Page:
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|Born||Olavo Brás Martins dos Guimarães Bilac|
16 December 1865
Rio de Janeiro, Empire of Brazil
|Died||28 December 1918 (aged 53)|
Rio de Janeiro, Brazil
|Occupation||Poet, journalist, translator|
|Alma mater||Faculdade de Medicina da Universidade Federal do Rio de Janeiro|
|Notable works||Poesias, Brazilian Flag Anthem|
Olavo Brás Martins dos Guimarães Bilac (16 December 1865 – 28 December 1918), often known as Olavo Bilac (Portuguese pronunciation: [oˈlavu biˈlak(i)]), was a Brazilian Parnassian poet, journalist and translator. Alongside Alberto de Oliveira and Raimundo Correia, he was a member of the "Parnassian Triad". He was elected the "Prince of Brazilian Poets" in 1907 by the magazine Fon-Fon. He wrote the lyrics of the Brazilian Flag Anthem.
He founded and occupied the 15th chair of the Brazilian Academy of Letters from 1897 until his death in 1918. He is also the patron of the military service in Brazil due to his campaigns in favor of conscription.
Bilac was born in Rio de Janeiro to Brás Martins dos Guimarães Bilac and Delfina Belmira Gomes de Paula. As a young man, he was a brilliant student, enrolling in the school of medicine at the Federal University of Rio de Janeiro at the age of 15.
He began studying medicine, but did not finish the course. He also tried to study law at the Faculdade de Direito da Universidade de São Paulo but did not finish that course either. Instead, he found pleasure in writing and in journalism.
His first work was the sonnet "Sesta de Nero" ("Nero's Nap") in the newspaper Gazeta de Notícias in 1884, which received praise from Artur Azevedo.
In addition to poetry, Bilac wrote publicitary texts, chronicles, schoolbooks, children's poetry and satirical works. In 1891, he was arrested at the Fortaleza da Laje in Rio de Janeiro for opposing the government of Floriano Peixoto.
In 1897, Bilac lost control of his car, crashing it in a tree. He was the first person to suffer a car accident in Brazil.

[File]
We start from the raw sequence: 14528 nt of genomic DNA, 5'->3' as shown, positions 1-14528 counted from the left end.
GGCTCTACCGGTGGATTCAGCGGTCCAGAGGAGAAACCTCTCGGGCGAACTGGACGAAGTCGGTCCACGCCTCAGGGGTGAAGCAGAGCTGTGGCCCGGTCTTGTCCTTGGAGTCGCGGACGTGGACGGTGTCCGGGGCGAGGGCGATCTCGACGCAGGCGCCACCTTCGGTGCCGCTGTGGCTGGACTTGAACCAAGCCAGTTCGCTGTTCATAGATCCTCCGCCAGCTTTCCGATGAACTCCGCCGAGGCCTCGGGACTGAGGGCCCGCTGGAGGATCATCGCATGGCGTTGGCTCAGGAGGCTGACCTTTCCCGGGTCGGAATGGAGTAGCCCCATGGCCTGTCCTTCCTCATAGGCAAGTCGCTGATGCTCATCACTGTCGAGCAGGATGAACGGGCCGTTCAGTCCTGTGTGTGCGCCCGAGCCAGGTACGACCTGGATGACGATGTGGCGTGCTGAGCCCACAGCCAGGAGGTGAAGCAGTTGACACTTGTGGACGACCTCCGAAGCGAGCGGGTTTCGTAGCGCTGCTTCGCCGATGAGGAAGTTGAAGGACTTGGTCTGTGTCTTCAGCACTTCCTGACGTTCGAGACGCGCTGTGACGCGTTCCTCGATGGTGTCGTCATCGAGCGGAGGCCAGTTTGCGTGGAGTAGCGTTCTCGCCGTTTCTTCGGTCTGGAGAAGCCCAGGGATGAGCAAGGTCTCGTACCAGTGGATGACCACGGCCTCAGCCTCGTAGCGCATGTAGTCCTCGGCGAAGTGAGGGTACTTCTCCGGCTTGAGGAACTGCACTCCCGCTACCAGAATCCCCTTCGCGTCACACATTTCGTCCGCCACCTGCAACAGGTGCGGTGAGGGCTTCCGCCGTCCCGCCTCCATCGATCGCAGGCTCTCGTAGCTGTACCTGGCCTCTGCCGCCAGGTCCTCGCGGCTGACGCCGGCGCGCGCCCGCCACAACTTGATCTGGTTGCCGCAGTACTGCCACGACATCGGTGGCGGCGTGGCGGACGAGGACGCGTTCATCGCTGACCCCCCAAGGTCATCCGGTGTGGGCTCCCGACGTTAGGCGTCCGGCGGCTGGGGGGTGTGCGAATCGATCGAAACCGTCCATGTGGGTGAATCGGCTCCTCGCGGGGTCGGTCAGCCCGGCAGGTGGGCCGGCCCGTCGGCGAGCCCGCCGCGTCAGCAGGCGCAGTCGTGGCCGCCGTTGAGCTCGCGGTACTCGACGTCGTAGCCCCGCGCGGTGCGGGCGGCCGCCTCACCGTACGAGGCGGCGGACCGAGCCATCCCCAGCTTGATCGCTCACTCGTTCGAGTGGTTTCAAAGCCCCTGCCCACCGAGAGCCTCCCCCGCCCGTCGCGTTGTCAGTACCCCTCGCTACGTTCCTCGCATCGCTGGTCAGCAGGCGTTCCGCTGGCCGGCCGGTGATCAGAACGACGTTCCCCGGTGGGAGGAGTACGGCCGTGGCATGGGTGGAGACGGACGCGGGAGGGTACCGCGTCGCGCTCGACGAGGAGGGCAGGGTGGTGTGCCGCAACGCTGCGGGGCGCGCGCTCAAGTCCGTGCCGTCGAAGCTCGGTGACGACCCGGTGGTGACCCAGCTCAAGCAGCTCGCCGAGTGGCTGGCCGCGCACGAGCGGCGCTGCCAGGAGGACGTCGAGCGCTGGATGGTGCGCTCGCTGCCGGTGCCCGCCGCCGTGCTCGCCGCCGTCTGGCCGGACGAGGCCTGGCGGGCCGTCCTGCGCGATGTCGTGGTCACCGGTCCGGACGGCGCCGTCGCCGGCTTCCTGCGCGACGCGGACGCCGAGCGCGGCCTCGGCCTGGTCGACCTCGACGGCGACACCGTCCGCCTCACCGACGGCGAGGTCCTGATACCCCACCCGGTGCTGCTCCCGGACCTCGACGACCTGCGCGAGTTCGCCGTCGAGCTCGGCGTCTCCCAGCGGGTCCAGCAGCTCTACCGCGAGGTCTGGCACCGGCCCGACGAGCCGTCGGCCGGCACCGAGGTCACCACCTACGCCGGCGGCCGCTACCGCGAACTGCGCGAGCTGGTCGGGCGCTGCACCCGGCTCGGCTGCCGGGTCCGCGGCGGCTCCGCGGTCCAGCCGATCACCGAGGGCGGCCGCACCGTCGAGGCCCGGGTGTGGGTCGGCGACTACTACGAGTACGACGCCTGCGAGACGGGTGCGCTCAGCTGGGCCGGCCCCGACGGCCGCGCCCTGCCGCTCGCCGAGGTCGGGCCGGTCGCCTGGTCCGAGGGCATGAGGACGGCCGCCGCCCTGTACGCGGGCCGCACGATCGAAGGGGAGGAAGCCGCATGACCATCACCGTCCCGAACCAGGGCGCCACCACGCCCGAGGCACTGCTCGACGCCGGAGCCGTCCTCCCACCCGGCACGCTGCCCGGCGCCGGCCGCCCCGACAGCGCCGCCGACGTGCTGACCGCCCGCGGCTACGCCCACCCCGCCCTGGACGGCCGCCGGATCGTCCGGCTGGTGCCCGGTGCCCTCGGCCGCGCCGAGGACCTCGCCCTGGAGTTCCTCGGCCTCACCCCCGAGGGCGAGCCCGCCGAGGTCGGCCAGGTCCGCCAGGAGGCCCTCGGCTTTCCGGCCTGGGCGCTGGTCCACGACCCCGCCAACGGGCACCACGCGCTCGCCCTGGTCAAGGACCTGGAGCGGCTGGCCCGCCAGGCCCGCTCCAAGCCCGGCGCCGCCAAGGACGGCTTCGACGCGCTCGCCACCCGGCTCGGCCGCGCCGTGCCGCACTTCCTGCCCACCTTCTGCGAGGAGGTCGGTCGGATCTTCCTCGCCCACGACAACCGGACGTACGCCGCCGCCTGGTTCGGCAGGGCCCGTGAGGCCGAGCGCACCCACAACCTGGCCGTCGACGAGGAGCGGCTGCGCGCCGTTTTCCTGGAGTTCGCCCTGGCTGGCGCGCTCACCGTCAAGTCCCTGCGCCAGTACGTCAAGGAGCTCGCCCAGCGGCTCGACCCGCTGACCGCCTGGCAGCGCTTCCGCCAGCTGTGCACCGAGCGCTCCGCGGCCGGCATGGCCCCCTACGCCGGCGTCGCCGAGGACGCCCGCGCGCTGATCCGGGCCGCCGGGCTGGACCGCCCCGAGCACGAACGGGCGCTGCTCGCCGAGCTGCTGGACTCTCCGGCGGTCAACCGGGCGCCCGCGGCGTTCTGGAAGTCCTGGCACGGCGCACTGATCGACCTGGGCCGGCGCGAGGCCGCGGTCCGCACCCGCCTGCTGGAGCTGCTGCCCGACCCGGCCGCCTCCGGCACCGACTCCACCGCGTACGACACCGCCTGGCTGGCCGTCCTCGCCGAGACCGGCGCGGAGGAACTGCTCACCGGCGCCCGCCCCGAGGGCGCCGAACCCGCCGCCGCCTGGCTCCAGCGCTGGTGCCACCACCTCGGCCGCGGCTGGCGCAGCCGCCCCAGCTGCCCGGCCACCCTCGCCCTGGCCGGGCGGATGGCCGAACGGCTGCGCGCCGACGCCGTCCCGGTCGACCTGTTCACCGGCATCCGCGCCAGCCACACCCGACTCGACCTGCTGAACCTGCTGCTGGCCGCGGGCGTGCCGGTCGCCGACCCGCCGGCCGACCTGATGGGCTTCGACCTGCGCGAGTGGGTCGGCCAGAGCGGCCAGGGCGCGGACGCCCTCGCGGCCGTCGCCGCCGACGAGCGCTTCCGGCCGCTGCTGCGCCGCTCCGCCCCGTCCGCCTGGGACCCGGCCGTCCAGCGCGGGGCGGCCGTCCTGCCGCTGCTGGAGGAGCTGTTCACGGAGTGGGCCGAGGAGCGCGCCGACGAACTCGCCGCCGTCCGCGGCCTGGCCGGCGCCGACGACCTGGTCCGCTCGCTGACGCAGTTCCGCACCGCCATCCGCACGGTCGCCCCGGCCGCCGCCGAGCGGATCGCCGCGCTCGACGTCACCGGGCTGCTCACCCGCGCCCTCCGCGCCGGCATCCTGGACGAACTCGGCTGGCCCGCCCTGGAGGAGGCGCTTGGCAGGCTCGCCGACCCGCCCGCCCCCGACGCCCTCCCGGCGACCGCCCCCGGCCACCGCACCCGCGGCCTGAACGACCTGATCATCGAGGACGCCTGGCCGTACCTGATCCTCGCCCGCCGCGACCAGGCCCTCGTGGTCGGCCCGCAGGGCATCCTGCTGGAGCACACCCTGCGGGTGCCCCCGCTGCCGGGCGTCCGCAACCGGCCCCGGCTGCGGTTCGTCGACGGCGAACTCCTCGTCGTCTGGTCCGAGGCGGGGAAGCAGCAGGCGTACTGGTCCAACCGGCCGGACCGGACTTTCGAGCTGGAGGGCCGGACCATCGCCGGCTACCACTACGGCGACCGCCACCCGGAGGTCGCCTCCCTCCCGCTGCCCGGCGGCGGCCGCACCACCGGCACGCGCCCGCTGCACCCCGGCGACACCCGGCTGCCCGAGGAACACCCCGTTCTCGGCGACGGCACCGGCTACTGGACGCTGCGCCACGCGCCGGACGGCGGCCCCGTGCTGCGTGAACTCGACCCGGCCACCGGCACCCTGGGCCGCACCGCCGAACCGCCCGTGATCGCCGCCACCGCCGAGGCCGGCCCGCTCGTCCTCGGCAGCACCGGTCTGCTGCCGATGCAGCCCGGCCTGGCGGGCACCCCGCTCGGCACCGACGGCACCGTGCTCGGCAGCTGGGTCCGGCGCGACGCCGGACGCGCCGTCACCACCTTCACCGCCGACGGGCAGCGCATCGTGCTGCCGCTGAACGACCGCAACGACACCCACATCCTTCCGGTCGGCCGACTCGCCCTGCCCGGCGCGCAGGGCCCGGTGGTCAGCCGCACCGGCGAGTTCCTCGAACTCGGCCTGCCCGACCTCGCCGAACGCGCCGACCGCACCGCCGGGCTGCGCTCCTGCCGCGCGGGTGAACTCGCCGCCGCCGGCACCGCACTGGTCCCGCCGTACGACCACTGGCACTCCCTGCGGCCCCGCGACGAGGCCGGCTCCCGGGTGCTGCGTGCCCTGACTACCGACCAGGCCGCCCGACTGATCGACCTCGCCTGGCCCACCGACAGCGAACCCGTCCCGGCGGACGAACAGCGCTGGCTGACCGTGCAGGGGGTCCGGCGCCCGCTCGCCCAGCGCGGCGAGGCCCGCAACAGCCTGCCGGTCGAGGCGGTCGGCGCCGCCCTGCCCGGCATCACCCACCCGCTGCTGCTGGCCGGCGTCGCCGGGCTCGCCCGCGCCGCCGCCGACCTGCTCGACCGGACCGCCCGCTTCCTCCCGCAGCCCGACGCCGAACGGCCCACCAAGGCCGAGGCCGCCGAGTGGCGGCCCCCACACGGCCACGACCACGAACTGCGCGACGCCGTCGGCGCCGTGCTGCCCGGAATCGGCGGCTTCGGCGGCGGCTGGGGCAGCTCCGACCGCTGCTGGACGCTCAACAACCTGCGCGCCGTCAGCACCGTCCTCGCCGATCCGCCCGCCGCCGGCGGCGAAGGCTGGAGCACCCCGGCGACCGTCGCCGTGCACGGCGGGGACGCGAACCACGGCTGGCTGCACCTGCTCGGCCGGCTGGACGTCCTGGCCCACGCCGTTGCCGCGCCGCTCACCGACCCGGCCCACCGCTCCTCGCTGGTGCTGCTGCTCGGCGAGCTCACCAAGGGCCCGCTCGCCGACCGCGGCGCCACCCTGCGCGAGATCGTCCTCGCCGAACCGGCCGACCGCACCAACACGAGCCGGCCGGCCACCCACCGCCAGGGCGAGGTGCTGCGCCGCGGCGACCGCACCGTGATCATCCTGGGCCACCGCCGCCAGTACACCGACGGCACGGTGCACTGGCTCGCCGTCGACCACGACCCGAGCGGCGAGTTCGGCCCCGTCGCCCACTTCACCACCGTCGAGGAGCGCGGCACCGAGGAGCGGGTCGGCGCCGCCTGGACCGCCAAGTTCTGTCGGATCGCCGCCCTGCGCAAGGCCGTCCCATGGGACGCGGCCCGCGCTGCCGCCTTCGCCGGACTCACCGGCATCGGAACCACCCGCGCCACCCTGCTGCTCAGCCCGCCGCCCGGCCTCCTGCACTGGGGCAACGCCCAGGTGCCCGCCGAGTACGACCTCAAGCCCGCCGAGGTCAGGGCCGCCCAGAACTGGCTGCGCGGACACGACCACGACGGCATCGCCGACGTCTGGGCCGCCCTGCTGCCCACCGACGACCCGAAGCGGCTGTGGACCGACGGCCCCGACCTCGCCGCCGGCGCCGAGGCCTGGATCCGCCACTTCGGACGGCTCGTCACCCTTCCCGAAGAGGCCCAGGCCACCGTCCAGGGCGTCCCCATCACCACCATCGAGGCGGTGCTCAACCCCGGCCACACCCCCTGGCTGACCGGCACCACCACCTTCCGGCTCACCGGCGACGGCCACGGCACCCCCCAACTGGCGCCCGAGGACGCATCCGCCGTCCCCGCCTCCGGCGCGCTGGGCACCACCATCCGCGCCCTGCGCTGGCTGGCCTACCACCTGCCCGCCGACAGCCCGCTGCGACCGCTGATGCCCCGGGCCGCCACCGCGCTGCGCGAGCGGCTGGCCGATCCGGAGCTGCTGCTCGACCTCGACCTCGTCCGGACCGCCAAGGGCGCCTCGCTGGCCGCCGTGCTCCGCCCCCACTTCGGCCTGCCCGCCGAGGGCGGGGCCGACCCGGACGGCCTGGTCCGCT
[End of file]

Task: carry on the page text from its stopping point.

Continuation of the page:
Bilac never married and never had children. He was engaged to Amélia de Oliveira, the sister of the poet Alberto de Oliveira, but their engagement was short-lived since it was opposed by another brother of Amélia, who said Bilac had no future. He had an even shorter engagement to Maria Selika, daughter of violinist Francisco Pereira da Costa, but a legend says that Amélia was very faithful to Bilac: she never married, and, when Bilac died, she put a lock of her hair in his coffin.
Bilac died in 1918. His last words were "Give me coffee! I'm going to write!"
- Poesias (1888)
- O Esqueleto (1890 — in partnership with Pardal Mallet)
- Crônicas e Novelas (1894)
- Crítica e Fantasia (1904)
- Conferências Literárias (1906)
- Tratado de Versificação (1910 — in partnership with Guimarães Passos)
- Dicionário de Rimas (1913 — in partnership with Guimarães Passos)
- Ironia e Piedade (1916)
Bilac also translated, into Portuguese, Wilhelm Busch's Max and Moritz as As Travessuras de Juca e Chico (Juca and Chico's Pranks).
Bilac was portrayed by Rui Minharro in the 1999 miniseries Chiquinha Gonzaga, and gives his name to a character portrayed by Carlos Alberto Riccelli in the 2006 film Brasília 18%, directed by Nelson Pereira dos Santos.
- ^ "Olavo Bilac: Biography and Poems | Brazilian Poetry". Retrieved 28 May 2021.
- ^ "Olavo Bilac" (in Portuguese). Academia Brasileira de Letras.
- Goldberg, Isaac (1922). "Olavo Bilac." In: Brazilian Literature. New York: Alfred A. Knoff, p. 188–209.
- Bilac's translation of Max and Moritz online (in Portuguese)
- Bilac's biography at the official site of the Brazilian Academy of Letters (in Portuguese)
- Works by or about Olavo Bilac at Internet Archive
- Works by Olavo Bilac at LibriVox (public domain audiobooks)
- 1865 births
- 1918 deaths
- Brazilian male poets
- Brazilian translators
- Brazilian journalists
- Portuguese-language writers
- Writers from Rio de Janeiro (city)
- University of São Paulo alumni
- Members of the Brazilian Academy of Letters
- Translators to Portuguese
- 19th-century translators
- 19th-century Brazilian male writers
- 19th-century Brazilian poets